Like Thiselton-Dyer, Smith was brought to the magazine by Hooker, who was her cousin. Between 1878 and 1923 Smith drew over 2,300 plates for Curtis's. Her exceptional contribution was to see her become the first botanic artist of Kew, and she was later made an associate of the Linnean Society—the second woman to have achieved this. The scientific value of the figures and illustration, a source of pride and notability for the magazine, required the careful training of the illustrators. The artist worked closely with the botanist to depict a specimen, the use of exploded details surrounding the depiction gave the volumes practical appeal to botanists, horticulturalists, and gardeners.

The magazine is the greatest serial of botanical illustration yet produced, the consistent quality of the journal's plates and authority make this the most widely cited work of its kind. Other 19th century artists who contributed largely to the magazine include Augusta Innes Withers and Anne Henslow Barnard, Joseph Dalton Hooker's sister-in-law, who was active in the period 1879–1894.[6] The hand-coloured plates were a labor-intensive process, but this tradition was continued by another principal illustrator, Lilian Snelling (1879–1972), from 1921 until 1948[7] A photomechanical process was implemented after this time. In 1921, Lilian Snelling, took over as chief illustrator on the magazine, a position she held until 1952, producing over 830 paintings and plates during her tenure[8] From 1929, she was assisted by Stella Ross-Craig, a talented illustrator and botanist who remained at Kew until the 1960s, contributing 3000 illustrations to many publications including Curtis's.[9]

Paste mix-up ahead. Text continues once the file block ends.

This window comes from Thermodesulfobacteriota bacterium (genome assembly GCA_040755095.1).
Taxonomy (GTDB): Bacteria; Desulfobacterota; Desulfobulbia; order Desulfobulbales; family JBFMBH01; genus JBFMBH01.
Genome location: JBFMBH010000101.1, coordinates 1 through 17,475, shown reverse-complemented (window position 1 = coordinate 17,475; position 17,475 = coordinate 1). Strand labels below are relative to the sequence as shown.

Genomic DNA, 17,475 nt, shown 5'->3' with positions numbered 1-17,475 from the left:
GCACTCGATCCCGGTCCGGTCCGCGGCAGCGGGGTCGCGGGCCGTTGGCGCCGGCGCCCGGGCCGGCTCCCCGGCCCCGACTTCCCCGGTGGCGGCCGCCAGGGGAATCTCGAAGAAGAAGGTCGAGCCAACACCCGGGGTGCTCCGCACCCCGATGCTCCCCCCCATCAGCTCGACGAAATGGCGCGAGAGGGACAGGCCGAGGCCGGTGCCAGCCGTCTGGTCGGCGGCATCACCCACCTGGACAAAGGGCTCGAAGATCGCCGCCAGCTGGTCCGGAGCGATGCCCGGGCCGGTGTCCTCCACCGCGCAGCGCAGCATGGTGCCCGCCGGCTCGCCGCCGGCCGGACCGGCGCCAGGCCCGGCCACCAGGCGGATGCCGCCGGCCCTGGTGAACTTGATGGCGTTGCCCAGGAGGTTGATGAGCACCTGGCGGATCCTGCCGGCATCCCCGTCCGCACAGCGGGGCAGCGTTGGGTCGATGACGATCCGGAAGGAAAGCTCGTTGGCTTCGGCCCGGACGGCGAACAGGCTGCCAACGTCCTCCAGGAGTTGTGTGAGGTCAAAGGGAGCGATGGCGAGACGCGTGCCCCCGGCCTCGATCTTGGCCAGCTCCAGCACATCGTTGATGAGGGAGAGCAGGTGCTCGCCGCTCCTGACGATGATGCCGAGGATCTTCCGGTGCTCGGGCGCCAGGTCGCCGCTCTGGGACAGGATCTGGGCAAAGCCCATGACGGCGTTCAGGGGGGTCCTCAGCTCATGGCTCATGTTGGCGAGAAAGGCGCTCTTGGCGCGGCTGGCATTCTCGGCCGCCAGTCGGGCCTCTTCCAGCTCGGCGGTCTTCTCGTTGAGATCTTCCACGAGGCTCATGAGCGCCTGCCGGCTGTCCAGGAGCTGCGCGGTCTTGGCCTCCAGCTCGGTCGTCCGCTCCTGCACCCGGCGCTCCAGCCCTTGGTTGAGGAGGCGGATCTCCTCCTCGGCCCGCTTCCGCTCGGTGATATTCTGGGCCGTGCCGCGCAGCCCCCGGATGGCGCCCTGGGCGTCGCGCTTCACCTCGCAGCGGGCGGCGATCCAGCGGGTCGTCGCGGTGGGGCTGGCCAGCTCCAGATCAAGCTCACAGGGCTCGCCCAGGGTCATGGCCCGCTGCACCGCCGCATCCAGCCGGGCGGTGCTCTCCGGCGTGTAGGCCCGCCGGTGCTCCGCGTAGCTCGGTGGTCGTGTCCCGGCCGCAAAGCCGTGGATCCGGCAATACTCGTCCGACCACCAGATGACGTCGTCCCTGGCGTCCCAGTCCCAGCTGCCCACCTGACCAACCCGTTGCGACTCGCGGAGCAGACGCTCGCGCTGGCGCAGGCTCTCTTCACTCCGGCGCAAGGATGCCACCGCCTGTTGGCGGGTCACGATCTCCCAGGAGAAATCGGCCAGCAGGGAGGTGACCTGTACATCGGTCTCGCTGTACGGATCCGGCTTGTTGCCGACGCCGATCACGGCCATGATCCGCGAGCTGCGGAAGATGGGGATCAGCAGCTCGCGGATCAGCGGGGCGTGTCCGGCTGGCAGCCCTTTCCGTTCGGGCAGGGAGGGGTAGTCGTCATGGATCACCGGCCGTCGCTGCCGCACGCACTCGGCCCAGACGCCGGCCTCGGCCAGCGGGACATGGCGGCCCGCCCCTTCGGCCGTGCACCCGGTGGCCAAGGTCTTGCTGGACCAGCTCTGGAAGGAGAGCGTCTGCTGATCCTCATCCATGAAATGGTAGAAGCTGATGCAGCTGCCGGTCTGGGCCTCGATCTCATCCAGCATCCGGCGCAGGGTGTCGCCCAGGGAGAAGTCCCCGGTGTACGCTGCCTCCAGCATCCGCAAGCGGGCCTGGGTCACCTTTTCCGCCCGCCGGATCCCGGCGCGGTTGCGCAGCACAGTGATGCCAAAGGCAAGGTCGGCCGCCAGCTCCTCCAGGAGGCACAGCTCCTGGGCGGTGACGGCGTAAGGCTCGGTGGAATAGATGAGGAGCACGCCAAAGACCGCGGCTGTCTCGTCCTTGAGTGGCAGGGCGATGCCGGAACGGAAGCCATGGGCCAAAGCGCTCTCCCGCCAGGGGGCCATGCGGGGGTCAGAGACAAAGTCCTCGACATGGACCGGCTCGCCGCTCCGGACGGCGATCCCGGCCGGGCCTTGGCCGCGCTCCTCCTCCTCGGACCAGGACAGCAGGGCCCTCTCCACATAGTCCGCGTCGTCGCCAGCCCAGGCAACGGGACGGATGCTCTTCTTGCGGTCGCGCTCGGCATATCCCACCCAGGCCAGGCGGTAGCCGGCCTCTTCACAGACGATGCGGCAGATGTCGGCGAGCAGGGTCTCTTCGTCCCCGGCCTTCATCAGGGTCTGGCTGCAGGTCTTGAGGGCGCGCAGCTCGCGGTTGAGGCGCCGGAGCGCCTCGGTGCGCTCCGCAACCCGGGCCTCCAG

It has been published continuously ever since, with a change of name to The Kew Magazine from 1984 to 1994. In 1995 the name reverted to that of the widely cited, Curtis's Botanical Magazine. It continues to be published by the Royal Botanic Gardens, Kew as a publication for those interested in horticulture, ecology or botanical illustration.

The standard form of abbreviation is Curtis's Bot. Mag. or Botanical Magazine in the citation of botanical literature.

See also

  • List of horticultural magazines


  1. "Review of Curtis's ' Botanical Magazine.' Series 1–3. Vols. 1–123. London, 1787–1897". The Quarterly Journal. 188: 49–65. July 1898.
  2. "Curtis's Botanical Magazine". University of Glasgow. October 2004. Retrieved 11 August 2015.
  3. "Early New Zealand Botanical Art: Matilda Smith (1854-1926)". University of Wellington website. Accessed 2015-08-17.
  4. Hemsley, W. Botting. "The History of the Botanical Magazine 1787–1904". In Index to the Botanical Magazine. London: Lovell Reeve & Co., 1906, pp. v–lxiii.
  5. Kramer, Jack 1996. Women of Flowers: A Tribute to Victorian Women Illustrators. New York, Stewart, Tabori & Chang. ISBN 1-55670-497-6
  6. Desmond, Ray, ed. Dictionary of British and Irish Botantists and Horticulturalists. CRC Press, 1994.
  7. Catherine Horwood Gardening Women: Their Stories From 1600 to the Present, p. 170, at Google Books
  8. Miss Lilian Snelling, Obituary, The Times, London, 17 October 1972 pg. 16, Issue 58607
  9. Ward, Marilyn and Rix, Martyn, Curtis's Botanical Magazine, vol. 23, 2006, pp. 256–258